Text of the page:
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Friday, June 14, 2024
Indian NavyMeet Sub Lieutenant Anamika B Rajeev, Indian Navy's First Female Helicopter Pilot

Meet Sub Lieutenant Anamika B Rajeev, Indian Navy’s First Female Helicopter Pilot

The helicopter training school at INS Rajali, where SubLieutenant Anamika Rajeev trained, has a distinguished history of over fifty years and has trained 849 pilots from the Indian Navy, the Indian Coast Guard, and allied foreign nations.

In a historic moment for the Indian Navy, Sub-Lieutenant Anamika B Rajeev has shattered a significant glass ceiling by becoming the first woman to qualify as a helicopter pilot in the service’s history. This remarkable achievement was marked by the awarding of the prestigious “Golden Wings” at a ceremony held at the naval air station INS Rajali in Tamil Nadu.

Sub-Lieutenant Rajeev’s groundbreaking accomplishment comes after completing a demanding 22-week training program at Indian Naval Air Squadron 561, located at INS Rajali. This squadron, known for its rigorous standards and comprehensive training, is the alma mater for all helicopter pilots in the Indian Navy.

The ceremony, presided over by Vice Admiral Rajesh Pendharkar, Flag Officer Commanding-in-Chief of the Eastern Naval Command, recognized not only Sub-Lieutenant Rajeev but also 20 other officers who completed the training. Among them was Lieutenant Jamyang Tsewang, who also made headlines as the first commissioned naval officer from the Union Territory of Ladakh to qualify as a helicopter pilot.

Sub Lieutenant Anamika B Rajeev

Sub-Lieutenant Rajeev is now authorized to pilot several types of helicopters, including the Sea Kings, Advanced Light Helicopters (ALH) Dhruvs, Chetaks, and the MH-60R Seahawks. These aircraft are crucial for a variety of naval missions, ranging from reconnaissance and surveillance to search and rescue and anti-piracy operations.

The Indian Navy has been making significant strides toward gender inclusivity and expanding career opportunities for women. This initiative aligns with the broader movement across the Indian Armed Forces to integrate women into more combat and leadership roles. For instance, in 2018, Flying Officer Avani Chaturvedi of the Indian Air Force became the first Indian woman to fly a fighter aircraft solo, piloting a MiG-21 Bison.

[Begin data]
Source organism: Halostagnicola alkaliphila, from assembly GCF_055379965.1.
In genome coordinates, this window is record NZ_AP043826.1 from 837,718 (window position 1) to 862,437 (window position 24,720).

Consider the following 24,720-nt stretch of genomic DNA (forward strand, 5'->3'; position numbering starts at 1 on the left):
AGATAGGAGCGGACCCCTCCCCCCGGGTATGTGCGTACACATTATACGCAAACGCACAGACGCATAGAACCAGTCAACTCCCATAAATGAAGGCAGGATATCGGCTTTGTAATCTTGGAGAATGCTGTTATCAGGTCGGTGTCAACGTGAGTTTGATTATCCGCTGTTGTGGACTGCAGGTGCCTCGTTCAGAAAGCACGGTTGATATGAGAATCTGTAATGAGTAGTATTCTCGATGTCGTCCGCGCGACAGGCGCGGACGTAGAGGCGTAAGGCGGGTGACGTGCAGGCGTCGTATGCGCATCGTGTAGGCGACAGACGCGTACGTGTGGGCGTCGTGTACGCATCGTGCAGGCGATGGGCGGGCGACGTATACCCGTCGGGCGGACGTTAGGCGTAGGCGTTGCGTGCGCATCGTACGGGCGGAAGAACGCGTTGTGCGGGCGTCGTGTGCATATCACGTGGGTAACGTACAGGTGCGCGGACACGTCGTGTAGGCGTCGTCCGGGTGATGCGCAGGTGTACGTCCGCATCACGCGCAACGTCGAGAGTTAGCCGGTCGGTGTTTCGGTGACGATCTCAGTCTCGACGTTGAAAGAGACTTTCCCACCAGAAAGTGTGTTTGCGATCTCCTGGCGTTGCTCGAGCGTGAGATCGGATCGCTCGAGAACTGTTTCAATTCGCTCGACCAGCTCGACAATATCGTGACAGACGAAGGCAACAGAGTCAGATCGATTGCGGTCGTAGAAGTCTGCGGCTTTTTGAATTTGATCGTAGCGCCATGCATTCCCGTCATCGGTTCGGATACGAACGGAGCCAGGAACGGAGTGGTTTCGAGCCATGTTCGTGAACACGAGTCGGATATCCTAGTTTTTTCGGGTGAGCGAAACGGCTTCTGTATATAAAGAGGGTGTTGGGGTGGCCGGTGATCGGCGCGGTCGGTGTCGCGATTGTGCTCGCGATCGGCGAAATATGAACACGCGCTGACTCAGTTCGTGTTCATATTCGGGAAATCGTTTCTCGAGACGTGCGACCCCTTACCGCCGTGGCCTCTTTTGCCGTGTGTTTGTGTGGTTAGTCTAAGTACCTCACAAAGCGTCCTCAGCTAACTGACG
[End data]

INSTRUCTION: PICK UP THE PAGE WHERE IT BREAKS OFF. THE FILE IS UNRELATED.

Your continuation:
Furthermore, the Navy recently appointed its first female commanding officer of a naval ship, underscoring its philosophy of “all roles-all ranks” for female personnel. This progressive inclusion mirrors the ongoing efforts within the Indian Army to open up new domains for women personnel.

The helicopter training school at INS Rajali, where Sub-Lieutenant Rajeev trained, has a distinguished history of over fifty years and has trained 849 pilots from the Indian Navy, the Indian Coast Guard, and allied foreign nations. Its reputation for professional excellence continues to grow as it prepares pilots for the challenges of modern naval warfare and peacetime operations.

Sub-Lieutenant Anamika B Rajeev’s entry into this elite group of aviators is not just a personal victory but a landmark event that paves the way for future generations of women in the Indian military, proving that the sky is truly the limit.

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SSBCrack
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The Editorial Team at SSBCrack consists of professional writers, journalists and defence aspirants.
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